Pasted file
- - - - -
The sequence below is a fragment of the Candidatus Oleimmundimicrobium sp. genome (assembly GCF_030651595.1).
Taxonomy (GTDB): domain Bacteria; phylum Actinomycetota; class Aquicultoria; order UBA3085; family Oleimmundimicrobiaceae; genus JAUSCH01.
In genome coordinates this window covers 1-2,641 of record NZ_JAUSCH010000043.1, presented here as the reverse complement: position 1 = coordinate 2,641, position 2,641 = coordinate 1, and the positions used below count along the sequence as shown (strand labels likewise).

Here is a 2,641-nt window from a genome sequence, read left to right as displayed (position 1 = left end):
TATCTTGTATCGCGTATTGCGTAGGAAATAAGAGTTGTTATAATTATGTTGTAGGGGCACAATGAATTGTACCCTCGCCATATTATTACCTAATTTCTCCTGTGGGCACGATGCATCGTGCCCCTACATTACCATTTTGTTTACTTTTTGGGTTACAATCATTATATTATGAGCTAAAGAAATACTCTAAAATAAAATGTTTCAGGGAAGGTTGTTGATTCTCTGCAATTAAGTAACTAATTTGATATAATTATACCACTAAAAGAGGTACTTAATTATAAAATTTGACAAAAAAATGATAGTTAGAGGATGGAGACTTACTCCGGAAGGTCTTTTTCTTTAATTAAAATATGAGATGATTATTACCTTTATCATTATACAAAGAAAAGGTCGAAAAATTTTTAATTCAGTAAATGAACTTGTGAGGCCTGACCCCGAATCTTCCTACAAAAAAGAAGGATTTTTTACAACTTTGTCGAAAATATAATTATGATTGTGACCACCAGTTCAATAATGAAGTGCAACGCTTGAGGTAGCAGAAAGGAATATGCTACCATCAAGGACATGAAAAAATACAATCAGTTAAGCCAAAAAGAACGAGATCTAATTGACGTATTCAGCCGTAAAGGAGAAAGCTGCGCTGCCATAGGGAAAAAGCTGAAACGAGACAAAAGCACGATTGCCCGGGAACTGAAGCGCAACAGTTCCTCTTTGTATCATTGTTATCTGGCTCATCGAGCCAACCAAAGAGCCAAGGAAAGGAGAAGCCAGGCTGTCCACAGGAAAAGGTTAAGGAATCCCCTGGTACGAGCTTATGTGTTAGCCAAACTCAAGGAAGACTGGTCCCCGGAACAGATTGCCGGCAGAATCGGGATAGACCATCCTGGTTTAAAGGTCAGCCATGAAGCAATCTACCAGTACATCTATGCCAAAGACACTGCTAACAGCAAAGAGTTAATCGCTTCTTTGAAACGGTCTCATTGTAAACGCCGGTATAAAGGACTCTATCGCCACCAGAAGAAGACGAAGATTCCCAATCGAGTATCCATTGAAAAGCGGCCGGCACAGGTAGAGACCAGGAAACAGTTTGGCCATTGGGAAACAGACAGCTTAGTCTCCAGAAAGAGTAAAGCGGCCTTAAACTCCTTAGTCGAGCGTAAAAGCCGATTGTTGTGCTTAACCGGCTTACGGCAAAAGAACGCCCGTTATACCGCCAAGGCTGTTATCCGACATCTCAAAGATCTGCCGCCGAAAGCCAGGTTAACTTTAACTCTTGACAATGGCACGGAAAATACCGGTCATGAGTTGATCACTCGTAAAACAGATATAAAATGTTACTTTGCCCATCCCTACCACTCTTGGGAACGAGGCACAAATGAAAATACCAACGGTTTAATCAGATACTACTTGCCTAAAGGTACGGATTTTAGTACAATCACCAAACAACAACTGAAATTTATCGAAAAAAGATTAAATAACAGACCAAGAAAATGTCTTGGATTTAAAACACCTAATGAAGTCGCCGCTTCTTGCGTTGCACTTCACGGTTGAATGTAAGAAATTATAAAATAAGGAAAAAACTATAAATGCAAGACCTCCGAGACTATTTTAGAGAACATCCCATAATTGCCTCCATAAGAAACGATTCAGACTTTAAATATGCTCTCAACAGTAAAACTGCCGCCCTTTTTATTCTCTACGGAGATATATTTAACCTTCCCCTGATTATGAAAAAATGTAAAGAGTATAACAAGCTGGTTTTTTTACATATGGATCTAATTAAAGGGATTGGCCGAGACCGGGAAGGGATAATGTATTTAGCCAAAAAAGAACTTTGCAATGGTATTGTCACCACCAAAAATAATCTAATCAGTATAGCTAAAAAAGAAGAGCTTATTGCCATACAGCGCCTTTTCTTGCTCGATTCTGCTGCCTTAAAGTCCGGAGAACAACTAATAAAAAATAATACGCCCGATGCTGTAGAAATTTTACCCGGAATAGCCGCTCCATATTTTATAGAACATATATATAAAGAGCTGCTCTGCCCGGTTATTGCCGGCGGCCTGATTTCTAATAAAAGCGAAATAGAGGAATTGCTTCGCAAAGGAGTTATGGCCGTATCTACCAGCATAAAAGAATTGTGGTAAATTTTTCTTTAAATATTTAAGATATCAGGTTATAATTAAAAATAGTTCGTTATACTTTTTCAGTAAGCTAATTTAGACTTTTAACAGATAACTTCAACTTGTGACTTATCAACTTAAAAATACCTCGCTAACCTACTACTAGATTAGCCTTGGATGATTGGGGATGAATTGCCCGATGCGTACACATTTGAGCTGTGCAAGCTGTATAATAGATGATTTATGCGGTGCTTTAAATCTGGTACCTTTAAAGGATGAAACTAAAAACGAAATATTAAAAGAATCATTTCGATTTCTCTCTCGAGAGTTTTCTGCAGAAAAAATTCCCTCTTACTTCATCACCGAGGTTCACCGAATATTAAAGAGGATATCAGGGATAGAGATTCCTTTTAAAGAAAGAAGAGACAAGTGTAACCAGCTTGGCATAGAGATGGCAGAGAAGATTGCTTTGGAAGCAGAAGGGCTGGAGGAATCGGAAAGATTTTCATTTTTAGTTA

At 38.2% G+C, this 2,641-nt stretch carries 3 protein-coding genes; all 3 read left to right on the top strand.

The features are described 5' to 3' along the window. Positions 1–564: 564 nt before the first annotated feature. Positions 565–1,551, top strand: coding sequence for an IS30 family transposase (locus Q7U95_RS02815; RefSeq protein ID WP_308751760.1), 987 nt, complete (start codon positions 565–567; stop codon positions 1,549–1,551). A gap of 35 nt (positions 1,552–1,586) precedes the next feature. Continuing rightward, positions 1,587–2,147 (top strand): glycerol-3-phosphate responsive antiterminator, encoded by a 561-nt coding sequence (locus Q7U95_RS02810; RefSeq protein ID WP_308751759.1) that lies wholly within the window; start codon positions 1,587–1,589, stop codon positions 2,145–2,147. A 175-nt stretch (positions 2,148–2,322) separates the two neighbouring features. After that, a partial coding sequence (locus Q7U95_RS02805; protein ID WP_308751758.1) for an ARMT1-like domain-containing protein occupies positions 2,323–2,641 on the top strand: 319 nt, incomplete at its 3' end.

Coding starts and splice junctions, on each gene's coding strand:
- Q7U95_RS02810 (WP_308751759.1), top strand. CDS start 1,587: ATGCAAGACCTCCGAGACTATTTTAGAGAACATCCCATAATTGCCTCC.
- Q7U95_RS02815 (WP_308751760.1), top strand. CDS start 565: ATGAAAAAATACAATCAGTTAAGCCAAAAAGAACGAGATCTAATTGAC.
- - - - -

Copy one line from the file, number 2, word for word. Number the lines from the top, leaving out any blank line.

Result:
Taxonomy (GTDB): domain Bacteria; phylum Actinomycetota; class Aquicultoria; order UBA3085; family Oleimmundimicrobiaceae; genus JAUSCH01.